Wildlife Land Trust / Sanctuaries / NSW / Woodlands

Philip and Lesley Machin are the owners of Woodlands, a rural residential property located in Wamboin, NSW, approximately 25km Northeast of Canberra.  Woodlands is a dedicated wildlife sanctuary used for the rehabilitation and release of native wildlife.  Philip and Lesley have resided on the sanctuary for 10 years and have an ongoing program to address limited erosion, the removal of weeds and new plantings of native vegetation species.  Members of two wildlife groups, Philip and Lesley help rescue, rehabilitate and release injured or orphaned native animals.  They intend to continue making Woodlands more wildlife friendly through such measures as the removal of barbed wire, and encourage other land owners to do the same.

The sanctuary covers 8 hectares, approximately 75% of which is natural woodland comprised predominantly of ghost gums among a variety of native plantings and natural bushland.  New and ongoing plantings of native vegetation feature heavily on Woodlands, while native grasslands, some of which are mown, make up around 20% of the sanctuary.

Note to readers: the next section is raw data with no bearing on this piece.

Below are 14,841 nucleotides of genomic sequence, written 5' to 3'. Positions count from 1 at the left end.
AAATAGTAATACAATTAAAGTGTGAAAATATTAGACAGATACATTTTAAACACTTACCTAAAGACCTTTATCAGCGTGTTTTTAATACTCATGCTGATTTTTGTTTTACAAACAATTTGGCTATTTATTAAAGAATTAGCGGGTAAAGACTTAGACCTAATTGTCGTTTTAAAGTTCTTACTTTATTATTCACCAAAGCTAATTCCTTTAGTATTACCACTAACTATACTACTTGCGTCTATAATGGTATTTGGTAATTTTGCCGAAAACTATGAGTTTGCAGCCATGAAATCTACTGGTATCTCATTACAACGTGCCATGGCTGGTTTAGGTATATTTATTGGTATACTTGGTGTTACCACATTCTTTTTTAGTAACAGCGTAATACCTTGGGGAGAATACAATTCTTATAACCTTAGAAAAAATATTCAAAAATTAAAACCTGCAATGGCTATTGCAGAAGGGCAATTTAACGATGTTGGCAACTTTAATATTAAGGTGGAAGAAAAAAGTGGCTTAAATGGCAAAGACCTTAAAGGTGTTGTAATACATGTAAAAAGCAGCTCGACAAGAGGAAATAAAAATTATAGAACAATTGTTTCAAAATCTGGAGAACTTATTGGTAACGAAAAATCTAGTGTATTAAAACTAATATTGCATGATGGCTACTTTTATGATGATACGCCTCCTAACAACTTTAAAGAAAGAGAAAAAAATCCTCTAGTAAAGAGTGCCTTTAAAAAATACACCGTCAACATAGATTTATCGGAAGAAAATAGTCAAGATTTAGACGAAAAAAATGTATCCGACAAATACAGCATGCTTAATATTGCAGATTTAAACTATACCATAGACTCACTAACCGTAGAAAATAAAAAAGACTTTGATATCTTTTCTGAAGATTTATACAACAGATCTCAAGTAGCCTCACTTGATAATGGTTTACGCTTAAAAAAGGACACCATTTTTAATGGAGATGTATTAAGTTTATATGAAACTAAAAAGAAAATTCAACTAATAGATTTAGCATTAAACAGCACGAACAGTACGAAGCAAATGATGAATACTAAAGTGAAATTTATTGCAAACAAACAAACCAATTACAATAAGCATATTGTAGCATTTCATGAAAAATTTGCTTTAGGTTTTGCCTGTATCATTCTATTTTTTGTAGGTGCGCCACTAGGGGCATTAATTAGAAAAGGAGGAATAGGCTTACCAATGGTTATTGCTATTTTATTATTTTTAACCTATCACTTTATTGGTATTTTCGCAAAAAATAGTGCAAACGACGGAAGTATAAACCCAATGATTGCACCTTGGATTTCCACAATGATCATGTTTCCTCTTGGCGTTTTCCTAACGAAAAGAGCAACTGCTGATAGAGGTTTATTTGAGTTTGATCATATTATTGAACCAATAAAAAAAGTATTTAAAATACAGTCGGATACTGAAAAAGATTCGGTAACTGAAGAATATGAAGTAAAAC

Known wildlife species found on Woodlands include a wide variety of bird species such as crimson (Platycercus elegans) and Eastern (Platycercus eximius) rosellas, tawny frogmouths (Podargus strigoides), pied currawongs (Strepera graculina), sulphur-crested cockatoos (Cacatua galerita) and galahs (Eolophus roseicapilla). Also present are several iconic mammal species including eastern grey kangaroos (Macropus giganteus), short-beaked echidnas (Tachyglossus aculeatus), swamp wallabies (Wallabia bicolor), brushtail (Trichosurus vulpecula) and ringtail (Pseudocheirus peregrinus) possums and sugar gliders (Petaurus breviceps). The property also features diverse reptile life including blotched blue-tongued lizards (Tiliqua nigrolutea), Jacky dragons (Amphibolurus muricatus), shingleback lizards (Tiliqua rugosa), eastern long-necked turtles (Chelodina longicollis), as well as a large range of frogs, snakes and insect species.